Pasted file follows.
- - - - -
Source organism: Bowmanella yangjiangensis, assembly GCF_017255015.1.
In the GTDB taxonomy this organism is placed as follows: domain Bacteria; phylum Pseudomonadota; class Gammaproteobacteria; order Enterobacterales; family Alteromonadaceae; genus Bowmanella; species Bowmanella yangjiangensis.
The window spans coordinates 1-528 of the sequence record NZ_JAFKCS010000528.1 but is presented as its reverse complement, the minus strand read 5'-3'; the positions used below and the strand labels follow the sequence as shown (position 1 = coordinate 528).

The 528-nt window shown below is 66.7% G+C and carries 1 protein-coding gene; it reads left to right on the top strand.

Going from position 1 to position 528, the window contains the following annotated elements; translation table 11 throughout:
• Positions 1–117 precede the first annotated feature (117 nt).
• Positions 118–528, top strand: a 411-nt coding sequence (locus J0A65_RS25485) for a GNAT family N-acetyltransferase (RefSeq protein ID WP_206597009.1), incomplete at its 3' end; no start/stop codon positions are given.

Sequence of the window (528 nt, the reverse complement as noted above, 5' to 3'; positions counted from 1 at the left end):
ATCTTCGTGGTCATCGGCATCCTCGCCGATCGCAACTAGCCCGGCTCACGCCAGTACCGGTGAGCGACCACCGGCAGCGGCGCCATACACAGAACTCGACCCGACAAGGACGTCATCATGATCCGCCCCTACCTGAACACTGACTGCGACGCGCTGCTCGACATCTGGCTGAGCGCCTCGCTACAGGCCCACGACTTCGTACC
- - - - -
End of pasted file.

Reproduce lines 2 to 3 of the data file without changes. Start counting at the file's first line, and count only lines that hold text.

In the GTDB taxonomy this organism is placed as follows: domain Bacteria; phylum Pseudomonadota; class Gammaproteobacteria; order Enterobacterales; family Alteromonadaceae; genus Bowmanella; species Bowmanella yangjiangensis.
The window spans coordinates 1-528 of the sequence record NZ_JAFKCS010000528.1 but is presented as its reverse complement, the minus strand read 5'-3'; the positions used below and the strand labels follow the sequence as shown (position 1 = coordinate 528).